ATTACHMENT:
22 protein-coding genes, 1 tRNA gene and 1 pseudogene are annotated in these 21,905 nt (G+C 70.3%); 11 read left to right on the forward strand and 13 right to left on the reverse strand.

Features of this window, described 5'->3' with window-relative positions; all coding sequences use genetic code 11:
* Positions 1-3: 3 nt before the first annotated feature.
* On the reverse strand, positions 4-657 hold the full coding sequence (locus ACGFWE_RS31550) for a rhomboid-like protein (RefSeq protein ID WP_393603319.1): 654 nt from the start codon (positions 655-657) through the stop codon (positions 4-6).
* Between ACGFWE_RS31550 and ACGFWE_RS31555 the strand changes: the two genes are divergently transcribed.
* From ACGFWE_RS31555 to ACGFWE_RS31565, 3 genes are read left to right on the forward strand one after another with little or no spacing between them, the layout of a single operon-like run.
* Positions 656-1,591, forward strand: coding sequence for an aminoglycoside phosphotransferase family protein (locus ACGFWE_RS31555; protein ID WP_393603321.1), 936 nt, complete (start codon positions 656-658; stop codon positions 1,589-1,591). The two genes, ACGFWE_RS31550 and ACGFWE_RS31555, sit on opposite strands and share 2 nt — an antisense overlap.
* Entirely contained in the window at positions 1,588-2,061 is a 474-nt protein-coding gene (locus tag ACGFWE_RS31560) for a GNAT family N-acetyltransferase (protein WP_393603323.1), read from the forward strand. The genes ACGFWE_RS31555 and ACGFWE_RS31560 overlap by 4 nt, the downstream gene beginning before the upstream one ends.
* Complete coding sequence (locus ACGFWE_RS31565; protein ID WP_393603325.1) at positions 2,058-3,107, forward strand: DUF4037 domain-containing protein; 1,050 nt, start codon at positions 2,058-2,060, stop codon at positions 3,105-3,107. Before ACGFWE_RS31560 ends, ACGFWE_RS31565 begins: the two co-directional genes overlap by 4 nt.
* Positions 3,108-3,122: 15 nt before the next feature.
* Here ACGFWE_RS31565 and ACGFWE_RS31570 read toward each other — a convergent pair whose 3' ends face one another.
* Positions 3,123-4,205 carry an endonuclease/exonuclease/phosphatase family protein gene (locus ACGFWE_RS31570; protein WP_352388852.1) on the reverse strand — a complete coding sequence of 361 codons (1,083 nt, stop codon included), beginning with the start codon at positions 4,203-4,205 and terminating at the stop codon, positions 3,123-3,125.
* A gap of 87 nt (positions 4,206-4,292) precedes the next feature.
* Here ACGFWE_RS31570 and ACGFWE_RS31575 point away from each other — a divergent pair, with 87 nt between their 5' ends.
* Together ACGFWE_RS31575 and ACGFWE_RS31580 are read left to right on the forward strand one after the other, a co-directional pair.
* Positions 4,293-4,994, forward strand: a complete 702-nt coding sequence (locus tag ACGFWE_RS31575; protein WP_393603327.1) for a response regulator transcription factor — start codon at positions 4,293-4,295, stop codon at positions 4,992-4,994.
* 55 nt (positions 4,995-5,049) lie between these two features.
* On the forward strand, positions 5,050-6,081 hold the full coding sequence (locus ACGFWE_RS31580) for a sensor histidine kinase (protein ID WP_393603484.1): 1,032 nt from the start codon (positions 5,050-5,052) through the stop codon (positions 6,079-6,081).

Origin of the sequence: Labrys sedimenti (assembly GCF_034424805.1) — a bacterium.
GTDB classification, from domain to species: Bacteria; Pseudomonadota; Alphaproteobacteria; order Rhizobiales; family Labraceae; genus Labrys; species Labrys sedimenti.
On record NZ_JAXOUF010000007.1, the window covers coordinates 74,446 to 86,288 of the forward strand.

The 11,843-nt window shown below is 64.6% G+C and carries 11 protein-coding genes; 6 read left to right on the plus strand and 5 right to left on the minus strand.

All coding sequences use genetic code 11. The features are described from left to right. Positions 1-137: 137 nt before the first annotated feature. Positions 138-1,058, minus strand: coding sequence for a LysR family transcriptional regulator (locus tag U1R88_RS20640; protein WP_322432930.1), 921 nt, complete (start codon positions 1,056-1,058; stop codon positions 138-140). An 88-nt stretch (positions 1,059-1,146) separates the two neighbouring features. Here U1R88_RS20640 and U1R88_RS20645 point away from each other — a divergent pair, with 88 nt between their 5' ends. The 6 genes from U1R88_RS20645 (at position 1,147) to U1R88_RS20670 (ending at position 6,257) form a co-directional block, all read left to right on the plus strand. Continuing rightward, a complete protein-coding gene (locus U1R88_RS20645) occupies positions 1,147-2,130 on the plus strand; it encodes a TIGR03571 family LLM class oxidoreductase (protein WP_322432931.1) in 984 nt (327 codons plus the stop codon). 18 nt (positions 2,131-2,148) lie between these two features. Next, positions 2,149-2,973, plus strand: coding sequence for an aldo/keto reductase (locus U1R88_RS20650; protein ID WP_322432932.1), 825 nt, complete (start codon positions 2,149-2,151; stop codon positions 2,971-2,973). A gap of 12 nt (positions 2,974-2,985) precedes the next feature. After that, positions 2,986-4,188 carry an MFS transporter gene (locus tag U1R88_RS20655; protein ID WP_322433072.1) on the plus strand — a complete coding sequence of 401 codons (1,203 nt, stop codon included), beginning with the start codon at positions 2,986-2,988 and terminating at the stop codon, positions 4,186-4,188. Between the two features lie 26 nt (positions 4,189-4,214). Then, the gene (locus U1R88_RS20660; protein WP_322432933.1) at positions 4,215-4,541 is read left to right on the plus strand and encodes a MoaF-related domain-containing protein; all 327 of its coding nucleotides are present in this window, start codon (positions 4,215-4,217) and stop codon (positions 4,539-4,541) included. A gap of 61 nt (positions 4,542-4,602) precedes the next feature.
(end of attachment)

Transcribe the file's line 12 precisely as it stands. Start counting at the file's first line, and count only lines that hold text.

* Positions 3,123-4,205 carry an endonuclease/exonuclease/phosphatase family protein gene (locus ACGFWE_RS31570; protein WP_352388852.1) on the reverse strand — a complete coding sequence of 361 codons (1,083 nt, stop codon included), beginning with the start codon at positions 4,203-4,205 and terminating at the stop codon, positions 3,123-3,125.